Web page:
Brand College Consulting no longer offers private tutoring or test preparation for students.
SAT and ACT Test Dates for the 2021-2022 School Year
Suggested Test Prep
As a former certified teacher, I can attest to students performing better on standardized tests, like the SAT or the ACT, when they are fully informed of the test format, structure, and feel confident going in. I suggest that students familiarize themselves with the test, including format, when to guess, how to write the essay, and when to “skip” questions, before the initial testing. This can be achieved through self-study, online practice, or with the help of a test prep class.
Here are my recommendations for each category:
1. For students who are self-motivated and disciplined, a self-directed study plan can be beneficial. I recommend:
- Official SAT Online practice by linking student’s College Board account with Khan Academy (steps here)
- Study guide books- Students should read through the sections of concern and then complete 2-3 practice tests
- College Board: The SAT Study Guide book
- Princeton Review’s Cracking the SAT or Cracking the ACT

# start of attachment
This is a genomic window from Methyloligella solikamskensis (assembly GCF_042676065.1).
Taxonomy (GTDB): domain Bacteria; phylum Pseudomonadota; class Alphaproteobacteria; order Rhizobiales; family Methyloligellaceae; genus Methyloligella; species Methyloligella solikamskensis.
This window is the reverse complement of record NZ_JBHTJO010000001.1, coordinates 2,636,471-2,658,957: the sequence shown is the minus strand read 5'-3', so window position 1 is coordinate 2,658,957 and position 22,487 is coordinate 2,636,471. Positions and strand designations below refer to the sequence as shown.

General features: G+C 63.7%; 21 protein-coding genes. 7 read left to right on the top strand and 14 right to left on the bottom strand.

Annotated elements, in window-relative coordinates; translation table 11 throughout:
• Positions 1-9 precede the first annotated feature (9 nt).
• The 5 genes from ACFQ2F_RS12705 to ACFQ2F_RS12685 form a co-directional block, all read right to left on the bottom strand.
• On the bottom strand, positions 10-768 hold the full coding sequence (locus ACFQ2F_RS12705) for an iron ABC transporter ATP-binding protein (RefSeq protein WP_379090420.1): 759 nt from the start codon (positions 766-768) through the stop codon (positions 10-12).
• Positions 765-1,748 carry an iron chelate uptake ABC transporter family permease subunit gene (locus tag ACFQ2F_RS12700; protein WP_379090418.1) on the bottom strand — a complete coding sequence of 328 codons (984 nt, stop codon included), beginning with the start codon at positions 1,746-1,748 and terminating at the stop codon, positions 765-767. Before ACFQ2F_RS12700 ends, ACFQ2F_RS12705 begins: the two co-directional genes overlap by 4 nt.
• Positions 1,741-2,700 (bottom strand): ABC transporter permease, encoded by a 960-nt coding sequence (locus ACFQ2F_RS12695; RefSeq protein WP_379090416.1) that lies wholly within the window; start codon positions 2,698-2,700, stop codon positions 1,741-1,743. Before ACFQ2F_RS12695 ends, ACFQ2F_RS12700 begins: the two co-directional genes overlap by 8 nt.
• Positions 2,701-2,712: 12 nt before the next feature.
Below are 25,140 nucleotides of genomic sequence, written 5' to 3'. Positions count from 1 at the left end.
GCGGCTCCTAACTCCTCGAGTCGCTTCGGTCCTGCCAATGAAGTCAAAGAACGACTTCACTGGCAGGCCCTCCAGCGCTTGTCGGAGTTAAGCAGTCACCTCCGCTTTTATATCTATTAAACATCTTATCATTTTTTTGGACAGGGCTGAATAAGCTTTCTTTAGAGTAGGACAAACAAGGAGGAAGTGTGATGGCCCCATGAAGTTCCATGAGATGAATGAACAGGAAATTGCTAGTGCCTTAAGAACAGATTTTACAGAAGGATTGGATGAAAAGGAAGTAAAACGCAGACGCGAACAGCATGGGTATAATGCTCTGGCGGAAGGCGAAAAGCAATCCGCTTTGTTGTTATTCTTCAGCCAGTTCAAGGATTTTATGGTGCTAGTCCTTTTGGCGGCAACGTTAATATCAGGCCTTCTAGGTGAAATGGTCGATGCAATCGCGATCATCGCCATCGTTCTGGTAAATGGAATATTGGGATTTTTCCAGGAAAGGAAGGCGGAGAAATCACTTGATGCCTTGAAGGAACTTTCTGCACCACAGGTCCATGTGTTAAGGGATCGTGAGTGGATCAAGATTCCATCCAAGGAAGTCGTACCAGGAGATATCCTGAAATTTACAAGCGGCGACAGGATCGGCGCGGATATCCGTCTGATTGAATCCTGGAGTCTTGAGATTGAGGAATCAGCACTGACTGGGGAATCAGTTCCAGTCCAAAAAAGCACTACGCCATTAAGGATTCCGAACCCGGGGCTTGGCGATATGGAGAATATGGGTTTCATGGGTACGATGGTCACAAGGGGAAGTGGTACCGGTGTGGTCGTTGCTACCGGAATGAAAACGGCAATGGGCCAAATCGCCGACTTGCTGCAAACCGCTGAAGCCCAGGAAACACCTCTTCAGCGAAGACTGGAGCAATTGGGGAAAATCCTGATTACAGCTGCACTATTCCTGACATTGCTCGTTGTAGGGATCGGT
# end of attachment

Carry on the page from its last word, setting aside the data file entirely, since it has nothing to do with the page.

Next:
2. For an in-person test prep class, I recommend:
- Testmasters offers official College Board tests as their “practice tests” and runs about $750-$800 for a 5-6 week course. Testmasters charges $130/hour for in-home private tutoring.
- Method Test Prep has live, virtual courses that provide a good overview, but with only 18 hours of instruction, it should be combined with private tutoring and test practice.
- Princeton Review has ACT test prep courses over 10 sessions with 4 proctored practice tests, for $999- $1499 and SAT prep courses up to $1599.
3. Private tutoring is suggested for students who prefer one-on-one assistance. Private tutoring is also a good option between the student’s first test and their retake.
You can contact Daniel Rangel, math tutor, directly for test prep assistance.
How High School Course Selection Affects SAT Scores
Six Ways to Improve SAT and ACT Scores
More Texas Students Take the SAT but Scores Decline